You’ve heard me say it before. If you’ve got to herd cats, you’ll need a bigger mouse.

Your church cats will chase the biggest mouse in the room, and if your Big Mouse Vision is smaller than someone else’s, you’ll lose their attention every time. The wise and successful pastor stays on his/her knees until they’re sure where God’s leading. And God’s Big Mouse Vision is always the biggest mouse in the room.

But too often, church leaders find their Big Mouse Vision, but the combination of time and the friction of push back begins to erode the crisp edges of the vision. And a blurry vision is no vision at all. With no vision, the church does worse than just perish – if fails in its mission and that means some eternities are seriously jeopardized.

Therefore, it’s critical that you keep your Big Mouse Vision fresh, focused, and up-front.

Live the Nehemiah Principle

When Nehemiah returned from Babylon to Jerusalem to rebuild the walls, he cast a vision to the residents for a safe and secure Jerusalem. They got started on the project, but less than a month later obstacles arose and the vision took a back seat to fear, confusion, and distraction. That’s when Nehemiah stepped up to re-cast the vision in light of the circumstances. He helped them keep their eyes on the goal and as he did, the congregation refocused and redoubled their efforts. From start to finish, the rebuilding project took just fifty-two days. I’m not the first one, by any means, to infer the principle that vision is lost every month (every twenty-six days), but I’m an advocate that if you’re not re-emerging your church in the congregational mission and the vision at least once a month, the little bumps in the road will grow into vision-distracting obstacles.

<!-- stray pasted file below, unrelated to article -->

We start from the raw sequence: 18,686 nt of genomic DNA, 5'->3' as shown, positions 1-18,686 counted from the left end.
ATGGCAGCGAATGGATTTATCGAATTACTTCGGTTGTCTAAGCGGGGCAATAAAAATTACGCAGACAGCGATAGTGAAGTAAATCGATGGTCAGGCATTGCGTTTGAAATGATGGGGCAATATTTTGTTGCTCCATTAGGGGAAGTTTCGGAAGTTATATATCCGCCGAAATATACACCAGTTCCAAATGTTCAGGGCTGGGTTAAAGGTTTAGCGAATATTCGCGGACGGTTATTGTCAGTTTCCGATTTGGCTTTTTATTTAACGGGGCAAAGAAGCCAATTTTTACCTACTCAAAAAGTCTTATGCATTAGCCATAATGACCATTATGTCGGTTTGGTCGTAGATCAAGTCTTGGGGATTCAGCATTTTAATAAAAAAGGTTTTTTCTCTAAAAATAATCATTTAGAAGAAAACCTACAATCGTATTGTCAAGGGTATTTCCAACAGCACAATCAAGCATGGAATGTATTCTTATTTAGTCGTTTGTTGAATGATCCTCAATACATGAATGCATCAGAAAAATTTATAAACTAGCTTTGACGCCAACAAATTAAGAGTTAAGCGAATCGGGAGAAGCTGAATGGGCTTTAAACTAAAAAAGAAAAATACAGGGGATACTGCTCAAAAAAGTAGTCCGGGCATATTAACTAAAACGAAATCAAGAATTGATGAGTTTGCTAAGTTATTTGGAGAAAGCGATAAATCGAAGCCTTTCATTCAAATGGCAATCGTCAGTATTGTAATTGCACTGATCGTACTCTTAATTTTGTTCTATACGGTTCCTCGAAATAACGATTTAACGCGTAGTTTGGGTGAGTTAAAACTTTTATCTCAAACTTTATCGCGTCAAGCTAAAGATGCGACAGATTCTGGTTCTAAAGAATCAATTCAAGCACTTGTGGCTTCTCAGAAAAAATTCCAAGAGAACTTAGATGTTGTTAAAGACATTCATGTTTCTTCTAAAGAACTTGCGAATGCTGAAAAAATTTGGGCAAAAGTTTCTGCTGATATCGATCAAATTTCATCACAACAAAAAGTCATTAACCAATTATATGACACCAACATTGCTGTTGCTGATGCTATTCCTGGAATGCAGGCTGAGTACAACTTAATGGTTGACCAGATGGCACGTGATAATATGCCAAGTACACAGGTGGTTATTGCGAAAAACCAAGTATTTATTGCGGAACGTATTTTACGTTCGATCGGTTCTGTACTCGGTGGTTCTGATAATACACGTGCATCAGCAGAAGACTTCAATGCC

Now, that doesn’t mean you have to preach a “Here’s the Vision” sermon every four weeks, though that’s not a totally horrible idea. On the other hand, you need to reach the widest audience possible with a regular reminder, so casting vision in worship regularly is a good idea. Work the vision into your regular worship pieces. One church we work with has a vision motto of being the bless-you church in their community. Their vision is to be the most talked about church in their community (in a positive way!) and they do that by abundantly blessing others. To keep that in front of the people, they work the bless-you motto into nearly every sermon, every offering meditation, into prayer, and of course it’s splashed all over their written materials. In addition, the pastor and staff slant their newsletter articles into calls for blessings. You literally can’t go anywhere in the church without being reminded what the church is all about.

To keep your vision fresh, keep your vision in front of the people. All the time. Live the Nehemiah Principle.

Embrace a Zero Tolerance Vision Drift

James reminded his readers that a ship without a rudder is subject to the wind and waves. Similarly, if you don’t have a firm hold on the vision-rudder of your congregation. When you launch out to pursue your vision, there will be congregants, culture, and circumstances all doing their best to shift the vision in different directions. Too often, we’ve seen church leaders subtly succumb to that drift. However, consider that if a ship leaving San Francisco and heading to Hawaii drifts just one degree, it will find itself over 467 miles to the north or the south of the islands – in other words, completely lost at sea.